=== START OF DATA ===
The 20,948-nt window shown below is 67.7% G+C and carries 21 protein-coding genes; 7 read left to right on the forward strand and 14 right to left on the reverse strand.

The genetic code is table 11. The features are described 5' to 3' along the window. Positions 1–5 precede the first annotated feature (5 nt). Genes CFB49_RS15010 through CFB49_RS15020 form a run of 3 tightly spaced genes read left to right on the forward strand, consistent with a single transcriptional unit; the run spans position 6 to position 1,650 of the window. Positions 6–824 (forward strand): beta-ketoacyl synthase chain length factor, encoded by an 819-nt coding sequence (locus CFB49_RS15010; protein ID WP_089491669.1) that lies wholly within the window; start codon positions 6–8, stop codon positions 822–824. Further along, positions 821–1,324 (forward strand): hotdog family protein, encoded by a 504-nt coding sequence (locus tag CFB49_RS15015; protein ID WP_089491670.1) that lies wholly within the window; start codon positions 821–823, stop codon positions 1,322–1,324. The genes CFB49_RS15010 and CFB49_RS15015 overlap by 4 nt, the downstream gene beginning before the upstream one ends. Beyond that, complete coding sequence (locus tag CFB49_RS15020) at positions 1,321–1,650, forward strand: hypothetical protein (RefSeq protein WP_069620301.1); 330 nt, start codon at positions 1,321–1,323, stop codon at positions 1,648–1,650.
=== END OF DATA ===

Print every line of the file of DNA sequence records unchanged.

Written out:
The 20,948-nt window shown below is 67.7% G+C and carries 21 protein-coding genes; 7 read left to right on the forward strand and 14 right to left on the reverse strand.

The genetic code is table 11. The features are described 5' to 3' along the window. Positions 1–5 precede the first annotated feature (5 nt). Genes CFB49_RS15010 through CFB49_RS15020 form a run of 3 tightly spaced genes read left to right on the forward strand, consistent with a single transcriptional unit; the run spans position 6 to position 1,650 of the window. Positions 6–824 (forward strand): beta-ketoacyl synthase chain length factor, encoded by an 819-nt coding sequence (locus CFB49_RS15010; protein ID WP_089491669.1) that lies wholly within the window; start codon positions 6–8, stop codon positions 822–824. Further along, positions 821–1,324 (forward strand): hotdog family protein, encoded by a 504-nt coding sequence (locus tag CFB49_RS15015; protein ID WP_089491670.1) that lies wholly within the window; start codon positions 821–823, stop codon positions 1,322–1,324. The genes CFB49_RS15010 and CFB49_RS15015 overlap by 4 nt, the downstream gene beginning before the upstream one ends. Beyond that, complete coding sequence (locus tag CFB49_RS15020) at positions 1,321–1,650, forward strand: hypothetical protein (RefSeq protein WP_069620301.1); 330 nt, start codon at positions 1,321–1,323, stop codon at positions 1,648–1,650.